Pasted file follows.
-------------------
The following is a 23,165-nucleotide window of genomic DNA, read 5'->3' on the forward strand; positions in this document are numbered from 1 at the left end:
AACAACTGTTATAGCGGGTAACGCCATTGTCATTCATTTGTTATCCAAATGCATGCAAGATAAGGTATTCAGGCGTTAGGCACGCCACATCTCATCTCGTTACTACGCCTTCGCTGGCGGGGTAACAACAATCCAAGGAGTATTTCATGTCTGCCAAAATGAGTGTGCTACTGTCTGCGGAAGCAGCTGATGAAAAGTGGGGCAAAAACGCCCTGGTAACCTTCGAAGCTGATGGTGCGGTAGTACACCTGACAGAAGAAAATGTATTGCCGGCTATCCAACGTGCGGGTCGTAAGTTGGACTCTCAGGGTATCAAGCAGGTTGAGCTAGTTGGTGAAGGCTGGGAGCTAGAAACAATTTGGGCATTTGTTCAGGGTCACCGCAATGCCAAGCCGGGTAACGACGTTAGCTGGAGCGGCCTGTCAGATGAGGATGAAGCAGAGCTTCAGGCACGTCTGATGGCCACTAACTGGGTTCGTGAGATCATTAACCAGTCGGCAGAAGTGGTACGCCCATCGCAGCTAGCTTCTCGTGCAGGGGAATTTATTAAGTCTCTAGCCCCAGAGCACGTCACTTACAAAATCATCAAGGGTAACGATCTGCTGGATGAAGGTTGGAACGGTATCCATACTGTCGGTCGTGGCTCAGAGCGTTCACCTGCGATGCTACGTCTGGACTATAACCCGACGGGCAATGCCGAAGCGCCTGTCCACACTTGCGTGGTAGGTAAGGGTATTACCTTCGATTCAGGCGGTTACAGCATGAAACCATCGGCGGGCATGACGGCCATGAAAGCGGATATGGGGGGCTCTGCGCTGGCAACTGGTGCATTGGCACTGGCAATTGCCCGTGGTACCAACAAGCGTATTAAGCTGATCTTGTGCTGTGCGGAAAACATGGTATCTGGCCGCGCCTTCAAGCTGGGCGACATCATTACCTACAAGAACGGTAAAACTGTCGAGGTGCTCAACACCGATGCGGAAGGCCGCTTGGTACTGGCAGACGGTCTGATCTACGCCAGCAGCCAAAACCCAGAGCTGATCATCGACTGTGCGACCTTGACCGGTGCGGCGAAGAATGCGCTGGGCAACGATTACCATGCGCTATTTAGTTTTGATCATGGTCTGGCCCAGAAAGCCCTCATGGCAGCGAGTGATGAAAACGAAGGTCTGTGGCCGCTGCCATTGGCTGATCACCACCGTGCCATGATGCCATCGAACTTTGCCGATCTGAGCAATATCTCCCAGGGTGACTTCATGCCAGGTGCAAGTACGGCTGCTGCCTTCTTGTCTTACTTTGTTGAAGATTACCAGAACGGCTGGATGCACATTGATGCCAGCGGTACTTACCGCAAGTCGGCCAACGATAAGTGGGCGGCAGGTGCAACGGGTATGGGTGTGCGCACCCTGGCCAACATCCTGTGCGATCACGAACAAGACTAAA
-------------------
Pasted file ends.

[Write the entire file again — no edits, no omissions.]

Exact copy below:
The following is a 23,165-nucleotide window of genomic DNA, read 5'->3' on the forward strand; positions in this document are numbered from 1 at the left end:
AACAACTGTTATAGCGGGTAACGCCATTGTCATTCATTTGTTATCCAAATGCATGCAAGATAAGGTATTCAGGCGTTAGGCACGCCACATCTCATCTCGTTACTACGCCTTCGCTGGCGGGGTAACAACAATCCAAGGAGTATTTCATGTCTGCCAAAATGAGTGTGCTACTGTCTGCGGAAGCAGCTGATGAAAAGTGGGGCAAAAACGCCCTGGTAACCTTCGAAGCTGATGGTGCGGTAGTACACCTGACAGAAGAAAATGTATTGCCGGCTATCCAACGTGCGGGTCGTAAGTTGGACTCTCAGGGTATCAAGCAGGTTGAGCTAGTTGGTGAAGGCTGGGAGCTAGAAACAATTTGGGCATTTGTTCAGGGTCACCGCAATGCCAAGCCGGGTAACGACGTTAGCTGGAGCGGCCTGTCAGATGAGGATGAAGCAGAGCTTCAGGCACGTCTGATGGCCACTAACTGGGTTCGTGAGATCATTAACCAGTCGGCAGAAGTGGTACGCCCATCGCAGCTAGCTTCTCGTGCAGGGGAATTTATTAAGTCTCTAGCCCCAGAGCACGTCACTTACAAAATCATCAAGGGTAACGATCTGCTGGATGAAGGTTGGAACGGTATCCATACTGTCGGTCGTGGCTCAGAGCGTTCACCTGCGATGCTACGTCTGGACTATAACCCGACGGGCAATGCCGAAGCGCCTGTCCACACTTGCGTGGTAGGTAAGGGTATTACCTTCGATTCAGGCGGTTACAGCATGAAACCATCGGCGGGCATGACGGCCATGAAAGCGGATATGGGGGGCTCTGCGCTGGCAACTGGTGCATTGGCACTGGCAATTGCCCGTGGTACCAACAAGCGTATTAAGCTGATCTTGTGCTGTGCGGAAAACATGGTATCTGGCCGCGCCTTCAAGCTGGGCGACATCATTACCTACAAGAACGGTAAAACTGTCGAGGTGCTCAACACCGATGCGGAAGGCCGCTTGGTACTGGCAGACGGTCTGATCTACGCCAGCAGCCAAAACCCAGAGCTGATCATCGACTGTGCGACCTTGACCGGTGCGGCGAAGAATGCGCTGGGCAACGATTACCATGCGCTATTTAGTTTTGATCATGGTCTGGCCCAGAAAGCCCTCATGGCAGCGAGTGATGAAAACGAAGGTCTGTGGCCGCTGCCATTGGCTGATCACCACCGTGCCATGATGCCATCGAACTTTGCCGATCTGAGCAATATCTCCCAGGGTGACTTCATGCCAGGTGCAAGTACGGCTGCTGCCTTCTTGTCTTACTTTGTTGAAGATTACCAGAACGGCTGGATGCACATTGATGCCAGCGGTACTTACCGCAAGTCGGCCAACGATAAGTGGGCGGCAGGTGCAACGGGTATGGGTGTGCGCACCCTGGCCAACATCCTGTGCGATCACGAACAAGACTAAA